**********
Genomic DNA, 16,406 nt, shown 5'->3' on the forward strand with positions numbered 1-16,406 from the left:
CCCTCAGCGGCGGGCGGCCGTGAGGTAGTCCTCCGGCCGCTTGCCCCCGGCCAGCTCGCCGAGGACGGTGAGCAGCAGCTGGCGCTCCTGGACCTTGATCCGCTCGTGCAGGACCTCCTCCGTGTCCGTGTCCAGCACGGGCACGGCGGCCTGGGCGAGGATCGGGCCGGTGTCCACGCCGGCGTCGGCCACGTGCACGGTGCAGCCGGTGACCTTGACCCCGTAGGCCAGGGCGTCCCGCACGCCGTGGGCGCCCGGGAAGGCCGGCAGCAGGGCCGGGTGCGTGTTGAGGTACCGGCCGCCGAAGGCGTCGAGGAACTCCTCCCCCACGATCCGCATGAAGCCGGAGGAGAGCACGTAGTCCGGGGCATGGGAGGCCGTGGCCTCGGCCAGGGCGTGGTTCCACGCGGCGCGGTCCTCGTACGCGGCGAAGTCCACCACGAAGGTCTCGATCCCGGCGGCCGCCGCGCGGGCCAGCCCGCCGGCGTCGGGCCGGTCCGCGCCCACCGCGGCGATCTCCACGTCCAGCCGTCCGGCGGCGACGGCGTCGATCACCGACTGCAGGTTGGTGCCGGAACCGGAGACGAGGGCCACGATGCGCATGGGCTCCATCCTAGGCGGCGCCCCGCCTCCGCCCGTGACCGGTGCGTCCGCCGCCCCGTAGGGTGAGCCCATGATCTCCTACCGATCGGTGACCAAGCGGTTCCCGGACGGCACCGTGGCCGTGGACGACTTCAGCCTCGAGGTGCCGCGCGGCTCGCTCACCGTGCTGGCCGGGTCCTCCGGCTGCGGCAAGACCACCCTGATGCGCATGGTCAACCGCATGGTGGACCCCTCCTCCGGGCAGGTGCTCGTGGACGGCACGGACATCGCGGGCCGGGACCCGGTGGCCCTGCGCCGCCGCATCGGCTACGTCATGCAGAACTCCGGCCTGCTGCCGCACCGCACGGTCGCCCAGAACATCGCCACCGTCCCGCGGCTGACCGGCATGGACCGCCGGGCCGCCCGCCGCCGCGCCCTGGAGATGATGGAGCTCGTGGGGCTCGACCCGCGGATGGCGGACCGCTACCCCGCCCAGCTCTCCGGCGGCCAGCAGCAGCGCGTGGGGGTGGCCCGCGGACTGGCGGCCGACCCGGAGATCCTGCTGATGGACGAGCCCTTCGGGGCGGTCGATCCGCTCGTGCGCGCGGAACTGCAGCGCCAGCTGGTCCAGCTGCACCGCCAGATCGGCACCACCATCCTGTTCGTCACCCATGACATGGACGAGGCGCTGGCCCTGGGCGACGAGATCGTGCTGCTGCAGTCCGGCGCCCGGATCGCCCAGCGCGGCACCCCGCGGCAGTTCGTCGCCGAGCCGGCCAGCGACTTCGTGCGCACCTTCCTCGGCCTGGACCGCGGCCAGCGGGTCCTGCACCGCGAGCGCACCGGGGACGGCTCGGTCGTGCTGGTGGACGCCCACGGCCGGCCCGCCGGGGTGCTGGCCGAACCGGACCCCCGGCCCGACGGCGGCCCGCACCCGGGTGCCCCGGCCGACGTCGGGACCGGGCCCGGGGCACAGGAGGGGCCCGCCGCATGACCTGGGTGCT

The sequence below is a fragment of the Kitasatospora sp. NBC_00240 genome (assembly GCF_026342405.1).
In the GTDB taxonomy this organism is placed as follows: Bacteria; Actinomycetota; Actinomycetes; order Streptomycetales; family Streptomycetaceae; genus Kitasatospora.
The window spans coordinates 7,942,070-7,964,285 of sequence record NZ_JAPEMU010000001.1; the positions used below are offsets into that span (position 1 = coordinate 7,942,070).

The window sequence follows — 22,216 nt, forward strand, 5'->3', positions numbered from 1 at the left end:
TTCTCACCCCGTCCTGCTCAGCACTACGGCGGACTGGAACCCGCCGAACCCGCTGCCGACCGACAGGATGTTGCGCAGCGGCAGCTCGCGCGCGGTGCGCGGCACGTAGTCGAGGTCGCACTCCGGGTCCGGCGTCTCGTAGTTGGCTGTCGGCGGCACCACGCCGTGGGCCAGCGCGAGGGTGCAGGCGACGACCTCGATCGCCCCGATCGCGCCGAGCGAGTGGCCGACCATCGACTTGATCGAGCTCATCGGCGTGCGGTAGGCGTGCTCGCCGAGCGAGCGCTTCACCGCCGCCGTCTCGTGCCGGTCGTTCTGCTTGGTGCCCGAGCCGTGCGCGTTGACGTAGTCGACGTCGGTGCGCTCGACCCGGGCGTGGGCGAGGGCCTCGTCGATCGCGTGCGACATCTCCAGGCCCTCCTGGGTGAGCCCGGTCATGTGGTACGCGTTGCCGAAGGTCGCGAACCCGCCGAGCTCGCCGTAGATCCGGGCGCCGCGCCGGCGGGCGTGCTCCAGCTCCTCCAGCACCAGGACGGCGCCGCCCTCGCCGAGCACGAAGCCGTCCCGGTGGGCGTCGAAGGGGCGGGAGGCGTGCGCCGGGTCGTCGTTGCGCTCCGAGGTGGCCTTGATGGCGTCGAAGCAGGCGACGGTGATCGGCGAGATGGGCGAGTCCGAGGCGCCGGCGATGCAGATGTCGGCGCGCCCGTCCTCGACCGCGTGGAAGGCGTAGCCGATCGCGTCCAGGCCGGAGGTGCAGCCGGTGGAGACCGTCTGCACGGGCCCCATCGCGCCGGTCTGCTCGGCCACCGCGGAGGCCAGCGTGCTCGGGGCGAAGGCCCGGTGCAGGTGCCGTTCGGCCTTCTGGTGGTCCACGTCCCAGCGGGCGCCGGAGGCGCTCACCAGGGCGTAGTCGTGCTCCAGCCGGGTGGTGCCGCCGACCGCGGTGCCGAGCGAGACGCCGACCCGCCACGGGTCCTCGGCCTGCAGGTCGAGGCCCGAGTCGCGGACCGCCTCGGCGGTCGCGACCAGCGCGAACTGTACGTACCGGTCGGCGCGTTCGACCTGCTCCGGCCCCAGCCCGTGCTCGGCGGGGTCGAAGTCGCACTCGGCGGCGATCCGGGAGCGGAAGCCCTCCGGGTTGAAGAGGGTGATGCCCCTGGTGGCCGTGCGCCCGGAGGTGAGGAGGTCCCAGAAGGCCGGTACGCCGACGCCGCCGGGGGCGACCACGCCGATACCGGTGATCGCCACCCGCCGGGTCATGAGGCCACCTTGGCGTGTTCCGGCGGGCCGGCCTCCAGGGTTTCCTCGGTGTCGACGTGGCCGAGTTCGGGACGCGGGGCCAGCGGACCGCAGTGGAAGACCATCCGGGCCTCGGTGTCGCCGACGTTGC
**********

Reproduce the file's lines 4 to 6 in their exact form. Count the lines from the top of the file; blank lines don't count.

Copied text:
In the GTDB taxonomy this organism is placed as follows: Bacteria; Actinomycetota; Actinomycetes; order Streptomycetales; family Streptomycetaceae; genus Kitasatospora.
The window spans coordinates 7,942,070-7,964,285 of sequence record NZ_JAPEMU010000001.1; the positions used below are offsets into that span (position 1 = coordinate 7,942,070).

The window sequence follows — 22,216 nt, forward strand, 5'->3', positions numbered from 1 at the left end: